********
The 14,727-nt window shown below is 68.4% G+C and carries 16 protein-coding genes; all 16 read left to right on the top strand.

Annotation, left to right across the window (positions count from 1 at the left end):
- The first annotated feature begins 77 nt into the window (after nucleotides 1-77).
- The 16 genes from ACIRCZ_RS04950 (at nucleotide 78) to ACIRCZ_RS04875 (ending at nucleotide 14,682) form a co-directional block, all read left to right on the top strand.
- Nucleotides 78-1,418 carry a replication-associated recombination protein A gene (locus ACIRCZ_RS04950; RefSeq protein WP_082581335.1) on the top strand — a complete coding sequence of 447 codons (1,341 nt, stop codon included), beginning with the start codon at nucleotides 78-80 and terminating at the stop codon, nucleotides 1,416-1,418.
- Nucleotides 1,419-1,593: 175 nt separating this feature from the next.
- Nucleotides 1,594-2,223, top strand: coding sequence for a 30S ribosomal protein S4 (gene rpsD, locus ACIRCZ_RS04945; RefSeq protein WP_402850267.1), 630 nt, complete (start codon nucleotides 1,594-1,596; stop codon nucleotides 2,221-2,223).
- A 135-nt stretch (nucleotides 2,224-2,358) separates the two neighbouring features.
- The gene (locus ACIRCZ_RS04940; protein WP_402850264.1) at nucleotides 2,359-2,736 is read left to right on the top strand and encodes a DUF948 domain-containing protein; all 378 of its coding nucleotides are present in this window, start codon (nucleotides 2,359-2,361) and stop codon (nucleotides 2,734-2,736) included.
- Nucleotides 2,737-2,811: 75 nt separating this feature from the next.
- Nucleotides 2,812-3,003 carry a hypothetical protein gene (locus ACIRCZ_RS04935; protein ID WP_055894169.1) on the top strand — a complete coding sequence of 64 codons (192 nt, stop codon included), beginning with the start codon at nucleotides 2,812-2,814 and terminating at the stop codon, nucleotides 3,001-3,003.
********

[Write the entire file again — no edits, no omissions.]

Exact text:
The 14,727-nt window shown below is 68.4% G+C and carries 16 protein-coding genes; all 16 read left to right on the top strand.

Annotation, left to right across the window (positions count from 1 at the left end):
- The first annotated feature begins 77 nt into the window (after nucleotides 1-77).
- The 16 genes from ACIRCZ_RS04950 (at nucleotide 78) to ACIRCZ_RS04875 (ending at nucleotide 14,682) form a co-directional block, all read left to right on the top strand.
- Nucleotides 78-1,418 carry a replication-associated recombination protein A gene (locus ACIRCZ_RS04950; RefSeq protein WP_082581335.1) on the top strand — a complete coding sequence of 447 codons (1,341 nt, stop codon included), beginning with the start codon at nucleotides 78-80 and terminating at the stop codon, nucleotides 1,416-1,418.
- Nucleotides 1,419-1,593: 175 nt separating this feature from the next.
- Nucleotides 1,594-2,223, top strand: coding sequence for a 30S ribosomal protein S4 (gene rpsD, locus ACIRCZ_RS04945; RefSeq protein WP_402850267.1), 630 nt, complete (start codon nucleotides 1,594-1,596; stop codon nucleotides 2,221-2,223).
- A 135-nt stretch (nucleotides 2,224-2,358) separates the two neighbouring features.
- The gene (locus ACIRCZ_RS04940; protein WP_402850264.1) at nucleotides 2,359-2,736 is read left to right on the top strand and encodes a DUF948 domain-containing protein; all 378 of its coding nucleotides are present in this window, start codon (nucleotides 2,359-2,361) and stop codon (nucleotides 2,734-2,736) included.
- Nucleotides 2,737-2,811: 75 nt separating this feature from the next.
- Nucleotides 2,812-3,003 carry a hypothetical protein gene (locus ACIRCZ_RS04935; protein ID WP_055894169.1) on the top strand — a complete coding sequence of 64 codons (192 nt, stop codon included), beginning with the start codon at nucleotides 2,812-2,814 and terminating at the stop codon, nucleotides 3,001-3,003.